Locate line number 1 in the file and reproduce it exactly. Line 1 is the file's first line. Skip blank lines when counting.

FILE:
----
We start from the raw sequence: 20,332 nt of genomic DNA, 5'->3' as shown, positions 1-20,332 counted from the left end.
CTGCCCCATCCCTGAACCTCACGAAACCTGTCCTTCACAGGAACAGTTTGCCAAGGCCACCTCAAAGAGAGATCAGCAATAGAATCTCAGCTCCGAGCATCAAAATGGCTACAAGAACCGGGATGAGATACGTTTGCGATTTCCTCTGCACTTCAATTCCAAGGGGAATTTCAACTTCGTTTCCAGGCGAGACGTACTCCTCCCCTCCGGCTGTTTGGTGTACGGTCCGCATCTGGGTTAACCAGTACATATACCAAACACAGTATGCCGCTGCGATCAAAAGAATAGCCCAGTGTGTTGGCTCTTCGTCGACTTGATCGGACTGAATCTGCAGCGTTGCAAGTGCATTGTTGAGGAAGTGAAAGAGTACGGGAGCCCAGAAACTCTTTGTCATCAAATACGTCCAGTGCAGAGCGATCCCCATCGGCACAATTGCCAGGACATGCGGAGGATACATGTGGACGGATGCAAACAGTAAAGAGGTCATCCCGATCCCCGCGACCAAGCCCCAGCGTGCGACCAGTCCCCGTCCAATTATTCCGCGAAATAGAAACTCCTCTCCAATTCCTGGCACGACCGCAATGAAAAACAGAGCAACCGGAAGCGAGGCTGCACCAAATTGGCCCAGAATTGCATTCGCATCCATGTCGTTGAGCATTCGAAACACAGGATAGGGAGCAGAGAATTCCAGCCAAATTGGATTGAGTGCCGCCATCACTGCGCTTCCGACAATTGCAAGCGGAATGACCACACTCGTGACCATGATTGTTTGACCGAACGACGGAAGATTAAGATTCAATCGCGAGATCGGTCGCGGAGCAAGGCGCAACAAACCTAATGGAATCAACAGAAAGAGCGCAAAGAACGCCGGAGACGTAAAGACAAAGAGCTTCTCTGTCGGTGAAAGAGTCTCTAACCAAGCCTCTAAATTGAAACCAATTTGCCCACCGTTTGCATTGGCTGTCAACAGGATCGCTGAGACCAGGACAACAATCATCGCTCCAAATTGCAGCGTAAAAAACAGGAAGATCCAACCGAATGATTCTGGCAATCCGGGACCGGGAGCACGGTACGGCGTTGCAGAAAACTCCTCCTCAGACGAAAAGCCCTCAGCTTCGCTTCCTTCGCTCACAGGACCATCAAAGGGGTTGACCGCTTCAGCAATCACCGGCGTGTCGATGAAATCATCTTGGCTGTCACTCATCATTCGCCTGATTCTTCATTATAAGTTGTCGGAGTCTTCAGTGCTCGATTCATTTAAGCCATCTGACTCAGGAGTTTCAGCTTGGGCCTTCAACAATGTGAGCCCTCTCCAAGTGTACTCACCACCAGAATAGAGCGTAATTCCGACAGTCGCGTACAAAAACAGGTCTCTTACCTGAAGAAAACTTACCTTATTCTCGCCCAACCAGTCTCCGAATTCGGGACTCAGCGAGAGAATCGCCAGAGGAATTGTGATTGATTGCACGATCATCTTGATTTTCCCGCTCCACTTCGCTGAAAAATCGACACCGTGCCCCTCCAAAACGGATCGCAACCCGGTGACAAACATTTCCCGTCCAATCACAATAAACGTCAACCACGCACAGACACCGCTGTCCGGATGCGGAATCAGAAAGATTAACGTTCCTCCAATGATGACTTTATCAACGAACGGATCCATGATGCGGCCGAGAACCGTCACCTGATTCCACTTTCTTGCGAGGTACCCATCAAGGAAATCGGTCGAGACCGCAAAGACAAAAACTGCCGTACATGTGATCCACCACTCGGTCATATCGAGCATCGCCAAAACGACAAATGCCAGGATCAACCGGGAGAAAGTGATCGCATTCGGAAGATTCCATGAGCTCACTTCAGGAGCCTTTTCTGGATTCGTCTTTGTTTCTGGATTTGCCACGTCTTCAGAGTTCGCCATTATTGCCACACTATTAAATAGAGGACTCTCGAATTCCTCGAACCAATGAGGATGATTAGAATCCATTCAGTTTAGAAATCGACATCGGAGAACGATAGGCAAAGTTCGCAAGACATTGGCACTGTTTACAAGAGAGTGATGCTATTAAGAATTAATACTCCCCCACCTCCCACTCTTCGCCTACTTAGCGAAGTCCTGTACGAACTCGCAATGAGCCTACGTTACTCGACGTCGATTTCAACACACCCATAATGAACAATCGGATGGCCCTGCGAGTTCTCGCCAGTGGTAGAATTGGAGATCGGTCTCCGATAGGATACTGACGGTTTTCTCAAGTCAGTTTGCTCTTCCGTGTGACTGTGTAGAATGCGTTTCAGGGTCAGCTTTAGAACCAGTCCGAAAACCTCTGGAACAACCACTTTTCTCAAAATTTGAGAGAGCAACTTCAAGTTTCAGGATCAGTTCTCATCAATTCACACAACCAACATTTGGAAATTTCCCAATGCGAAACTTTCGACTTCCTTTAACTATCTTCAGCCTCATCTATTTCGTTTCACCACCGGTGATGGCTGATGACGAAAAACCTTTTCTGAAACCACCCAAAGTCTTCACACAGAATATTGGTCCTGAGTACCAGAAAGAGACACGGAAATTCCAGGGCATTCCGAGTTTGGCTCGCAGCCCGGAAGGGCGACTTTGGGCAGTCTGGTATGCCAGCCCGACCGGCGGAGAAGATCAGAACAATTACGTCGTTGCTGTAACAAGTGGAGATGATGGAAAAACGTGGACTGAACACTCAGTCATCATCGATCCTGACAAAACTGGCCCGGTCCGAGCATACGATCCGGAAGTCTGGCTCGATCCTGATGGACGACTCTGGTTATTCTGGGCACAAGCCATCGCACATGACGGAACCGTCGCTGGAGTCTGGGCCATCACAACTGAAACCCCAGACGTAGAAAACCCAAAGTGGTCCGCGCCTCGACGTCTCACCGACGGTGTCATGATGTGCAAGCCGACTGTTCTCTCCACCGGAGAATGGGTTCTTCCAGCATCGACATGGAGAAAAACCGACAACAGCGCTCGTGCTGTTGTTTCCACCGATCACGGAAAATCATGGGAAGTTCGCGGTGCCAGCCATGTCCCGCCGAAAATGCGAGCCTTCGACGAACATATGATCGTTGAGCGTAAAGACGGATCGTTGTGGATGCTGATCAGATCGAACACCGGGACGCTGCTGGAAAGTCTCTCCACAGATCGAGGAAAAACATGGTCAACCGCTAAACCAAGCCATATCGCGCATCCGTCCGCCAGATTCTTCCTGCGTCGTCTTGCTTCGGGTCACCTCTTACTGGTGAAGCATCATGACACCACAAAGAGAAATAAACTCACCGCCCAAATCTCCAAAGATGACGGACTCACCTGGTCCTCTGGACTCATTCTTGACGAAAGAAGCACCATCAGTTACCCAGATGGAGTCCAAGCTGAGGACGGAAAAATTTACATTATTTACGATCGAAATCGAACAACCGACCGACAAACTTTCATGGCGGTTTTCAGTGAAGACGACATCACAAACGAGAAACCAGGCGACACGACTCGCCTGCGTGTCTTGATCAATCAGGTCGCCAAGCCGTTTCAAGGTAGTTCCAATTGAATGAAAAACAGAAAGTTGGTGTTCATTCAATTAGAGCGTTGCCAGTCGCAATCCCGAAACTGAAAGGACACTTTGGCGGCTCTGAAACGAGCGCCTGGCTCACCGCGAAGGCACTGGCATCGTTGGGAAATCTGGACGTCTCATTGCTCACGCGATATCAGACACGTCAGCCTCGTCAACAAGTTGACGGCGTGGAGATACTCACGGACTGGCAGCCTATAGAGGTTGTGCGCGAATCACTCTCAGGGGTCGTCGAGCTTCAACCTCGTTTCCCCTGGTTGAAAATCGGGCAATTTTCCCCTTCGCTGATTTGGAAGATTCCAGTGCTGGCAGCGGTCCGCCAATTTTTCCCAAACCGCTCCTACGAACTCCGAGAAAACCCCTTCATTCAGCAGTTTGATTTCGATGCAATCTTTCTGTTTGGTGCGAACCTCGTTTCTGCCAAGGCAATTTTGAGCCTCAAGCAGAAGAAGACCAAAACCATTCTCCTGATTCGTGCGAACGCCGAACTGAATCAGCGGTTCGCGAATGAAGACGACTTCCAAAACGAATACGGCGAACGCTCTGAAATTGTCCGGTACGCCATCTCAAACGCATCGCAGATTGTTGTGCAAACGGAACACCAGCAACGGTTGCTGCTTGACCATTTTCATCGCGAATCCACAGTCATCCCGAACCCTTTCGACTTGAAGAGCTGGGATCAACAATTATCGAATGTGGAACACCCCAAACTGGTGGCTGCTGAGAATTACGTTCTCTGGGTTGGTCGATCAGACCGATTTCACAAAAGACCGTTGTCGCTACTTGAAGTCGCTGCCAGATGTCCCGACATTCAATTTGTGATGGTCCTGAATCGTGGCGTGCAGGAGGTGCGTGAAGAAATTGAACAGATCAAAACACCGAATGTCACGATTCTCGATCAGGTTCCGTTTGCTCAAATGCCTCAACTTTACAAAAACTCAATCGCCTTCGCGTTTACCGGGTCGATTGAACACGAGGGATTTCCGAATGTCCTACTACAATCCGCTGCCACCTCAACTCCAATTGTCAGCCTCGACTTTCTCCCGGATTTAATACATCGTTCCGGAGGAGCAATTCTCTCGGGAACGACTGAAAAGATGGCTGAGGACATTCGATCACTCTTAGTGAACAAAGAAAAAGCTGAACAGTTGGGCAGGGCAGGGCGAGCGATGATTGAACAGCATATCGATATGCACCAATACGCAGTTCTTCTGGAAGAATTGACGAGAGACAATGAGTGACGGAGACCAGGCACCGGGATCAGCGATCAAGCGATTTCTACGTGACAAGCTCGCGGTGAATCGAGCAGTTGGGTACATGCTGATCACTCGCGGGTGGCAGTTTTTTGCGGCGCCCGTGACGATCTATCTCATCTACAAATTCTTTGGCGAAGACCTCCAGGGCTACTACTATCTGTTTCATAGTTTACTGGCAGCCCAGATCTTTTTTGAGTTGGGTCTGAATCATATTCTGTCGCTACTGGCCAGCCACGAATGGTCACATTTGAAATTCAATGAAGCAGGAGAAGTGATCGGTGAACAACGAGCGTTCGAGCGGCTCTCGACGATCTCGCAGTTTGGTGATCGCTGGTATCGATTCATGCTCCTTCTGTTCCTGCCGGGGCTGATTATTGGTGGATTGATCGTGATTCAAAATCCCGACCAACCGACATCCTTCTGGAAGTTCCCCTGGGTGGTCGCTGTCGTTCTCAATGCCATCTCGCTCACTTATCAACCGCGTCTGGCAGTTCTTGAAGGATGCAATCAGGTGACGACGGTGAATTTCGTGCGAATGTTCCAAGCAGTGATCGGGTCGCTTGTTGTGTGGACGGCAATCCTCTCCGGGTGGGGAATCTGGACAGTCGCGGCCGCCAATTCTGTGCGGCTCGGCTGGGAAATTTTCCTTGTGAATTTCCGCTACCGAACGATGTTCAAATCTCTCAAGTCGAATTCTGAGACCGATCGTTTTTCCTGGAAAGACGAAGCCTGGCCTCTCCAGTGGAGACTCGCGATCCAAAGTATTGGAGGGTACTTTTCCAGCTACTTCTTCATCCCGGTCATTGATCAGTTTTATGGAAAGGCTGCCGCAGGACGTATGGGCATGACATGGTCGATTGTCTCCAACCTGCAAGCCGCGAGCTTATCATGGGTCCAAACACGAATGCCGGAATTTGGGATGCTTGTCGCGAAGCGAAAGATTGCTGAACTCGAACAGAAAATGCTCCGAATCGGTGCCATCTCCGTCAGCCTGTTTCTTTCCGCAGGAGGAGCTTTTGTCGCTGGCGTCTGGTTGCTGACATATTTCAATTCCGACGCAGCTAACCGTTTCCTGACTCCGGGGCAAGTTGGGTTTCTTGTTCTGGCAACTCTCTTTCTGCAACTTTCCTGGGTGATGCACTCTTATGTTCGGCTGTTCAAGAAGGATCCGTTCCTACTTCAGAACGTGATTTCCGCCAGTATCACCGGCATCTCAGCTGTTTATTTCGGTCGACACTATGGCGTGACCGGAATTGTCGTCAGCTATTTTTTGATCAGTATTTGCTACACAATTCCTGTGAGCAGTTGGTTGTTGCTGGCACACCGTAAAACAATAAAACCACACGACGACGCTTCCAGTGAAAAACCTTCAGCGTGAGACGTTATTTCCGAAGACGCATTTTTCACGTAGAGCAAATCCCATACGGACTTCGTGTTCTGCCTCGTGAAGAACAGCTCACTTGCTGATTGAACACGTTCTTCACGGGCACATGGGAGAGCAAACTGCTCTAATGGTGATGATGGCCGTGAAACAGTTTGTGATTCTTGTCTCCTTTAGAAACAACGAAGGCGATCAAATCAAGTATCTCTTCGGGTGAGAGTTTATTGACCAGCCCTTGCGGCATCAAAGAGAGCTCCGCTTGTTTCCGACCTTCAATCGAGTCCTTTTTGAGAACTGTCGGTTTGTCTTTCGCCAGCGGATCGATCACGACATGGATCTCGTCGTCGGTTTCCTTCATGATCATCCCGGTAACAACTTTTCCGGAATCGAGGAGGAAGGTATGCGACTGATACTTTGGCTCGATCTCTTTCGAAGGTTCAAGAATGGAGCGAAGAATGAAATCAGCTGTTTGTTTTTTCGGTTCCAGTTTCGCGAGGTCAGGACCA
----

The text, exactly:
We start from the raw sequence: 20,332 nt of genomic DNA, 5'->3' as shown, positions 1-20,332 counted from the left end.